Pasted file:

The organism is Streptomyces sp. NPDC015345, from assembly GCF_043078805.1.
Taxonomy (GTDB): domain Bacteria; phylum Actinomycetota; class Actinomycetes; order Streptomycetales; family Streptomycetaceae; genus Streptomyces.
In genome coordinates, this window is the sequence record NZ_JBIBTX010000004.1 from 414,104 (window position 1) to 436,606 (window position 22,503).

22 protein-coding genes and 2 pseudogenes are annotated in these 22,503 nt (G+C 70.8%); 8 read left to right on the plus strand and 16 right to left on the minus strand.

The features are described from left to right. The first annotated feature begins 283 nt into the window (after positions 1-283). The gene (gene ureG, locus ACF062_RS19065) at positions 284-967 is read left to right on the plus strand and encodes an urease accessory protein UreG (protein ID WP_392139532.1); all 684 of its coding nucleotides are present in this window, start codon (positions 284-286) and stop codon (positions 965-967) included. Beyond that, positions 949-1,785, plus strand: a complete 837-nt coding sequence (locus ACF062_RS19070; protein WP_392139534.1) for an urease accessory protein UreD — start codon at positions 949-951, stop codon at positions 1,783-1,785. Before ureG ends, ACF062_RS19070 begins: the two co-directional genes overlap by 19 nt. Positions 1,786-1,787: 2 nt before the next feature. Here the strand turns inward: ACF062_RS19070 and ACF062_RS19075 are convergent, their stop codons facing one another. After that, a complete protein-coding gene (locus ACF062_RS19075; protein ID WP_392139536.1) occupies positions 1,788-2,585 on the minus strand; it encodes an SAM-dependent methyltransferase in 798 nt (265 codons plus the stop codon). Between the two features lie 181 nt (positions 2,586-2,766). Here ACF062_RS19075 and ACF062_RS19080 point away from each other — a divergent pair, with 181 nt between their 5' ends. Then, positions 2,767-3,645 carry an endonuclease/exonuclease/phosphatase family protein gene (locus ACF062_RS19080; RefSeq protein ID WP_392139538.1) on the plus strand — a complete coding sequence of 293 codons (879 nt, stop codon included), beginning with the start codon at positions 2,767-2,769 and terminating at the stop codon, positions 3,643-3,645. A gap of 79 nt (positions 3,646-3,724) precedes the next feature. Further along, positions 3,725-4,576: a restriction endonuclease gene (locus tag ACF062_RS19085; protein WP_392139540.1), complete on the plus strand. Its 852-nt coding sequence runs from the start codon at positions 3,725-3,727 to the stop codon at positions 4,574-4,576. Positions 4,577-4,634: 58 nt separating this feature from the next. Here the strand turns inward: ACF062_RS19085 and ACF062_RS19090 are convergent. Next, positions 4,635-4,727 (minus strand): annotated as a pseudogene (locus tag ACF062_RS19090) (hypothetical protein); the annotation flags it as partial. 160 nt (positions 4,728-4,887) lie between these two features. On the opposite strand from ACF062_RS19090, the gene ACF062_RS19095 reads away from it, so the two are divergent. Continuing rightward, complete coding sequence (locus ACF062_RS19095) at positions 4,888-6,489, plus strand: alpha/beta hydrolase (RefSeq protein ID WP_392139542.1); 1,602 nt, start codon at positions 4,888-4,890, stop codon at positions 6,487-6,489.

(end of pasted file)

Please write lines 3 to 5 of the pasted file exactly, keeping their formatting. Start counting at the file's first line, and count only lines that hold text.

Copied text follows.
In genome coordinates, this window is the sequence record NZ_JBIBTX010000004.1 from 414,104 (window position 1) to 436,606 (window position 22,503).

22 protein-coding genes and 2 pseudogenes are annotated in these 22,503 nt (G+C 70.8%); 8 read left to right on the plus strand and 16 right to left on the minus strand.

The features are described from left to right. The first annotated feature begins 283 nt into the window (after positions 1-283). The gene (gene ureG, locus ACF062_RS19065) at positions 284-967 is read left to right on the plus strand and encodes an urease accessory protein UreG (protein ID WP_392139532.1); all 684 of its coding nucleotides are present in this window, start codon (positions 284-286) and stop codon (positions 965-967) included. Beyond that, positions 949-1,785, plus strand: a complete 837-nt coding sequence (locus ACF062_RS19070; protein WP_392139534.1) for an urease accessory protein UreD — start codon at positions 949-951, stop codon at positions 1,783-1,785. Before ureG ends, ACF062_RS19070 begins: the two co-directional genes overlap by 19 nt. Positions 1,786-1,787: 2 nt before the next feature. Here the strand turns inward: ACF062_RS19070 and ACF062_RS19075 are convergent, their stop codons facing one another. After that, a complete protein-coding gene (locus ACF062_RS19075; protein ID WP_392139536.1) occupies positions 1,788-2,585 on the minus strand; it encodes an SAM-dependent methyltransferase in 798 nt (265 codons plus the stop codon). Between the two features lie 181 nt (positions 2,586-2,766). Here ACF062_RS19075 and ACF062_RS19080 point away from each other — a divergent pair, with 181 nt between their 5' ends. Then, positions 2,767-3,645 carry an endonuclease/exonuclease/phosphatase family protein gene (locus ACF062_RS19080; RefSeq protein ID WP_392139538.1) on the plus strand — a complete coding sequence of 293 codons (879 nt, stop codon included), beginning with the start codon at positions 2,767-2,769 and terminating at the stop codon, positions 3,643-3,645. A gap of 79 nt (positions 3,646-3,724) precedes the next feature. Further along, positions 3,725-4,576: a restriction endonuclease gene (locus tag ACF062_RS19085; protein WP_392139540.1), complete on the plus strand. Its 852-nt coding sequence runs from the start codon at positions 3,725-3,727 to the stop codon at positions 4,574-4,576. Positions 4,577-4,634: 58 nt separating this feature from the next. Here the strand turns inward: ACF062_RS19085 and ACF062_RS19090 are convergent. Next, positions 4,635-4,727 (minus strand): annotated as a pseudogene (locus tag ACF062_RS19090) (hypothetical protein); the annotation flags it as partial. 160 nt (positions 4,728-4,887) lie between these two features. On the opposite strand from ACF062_RS19090, the gene ACF062_RS19095 reads away from it, so the two are divergent. Continuing rightward, complete coding sequence (locus ACF062_RS19095) at positions 4,888-6,489, plus strand: alpha/beta hydrolase (RefSeq protein ID WP_392139542.1); 1,602 nt, start codon at positions 4,888-4,890, stop codon at positions 6,487-6,489.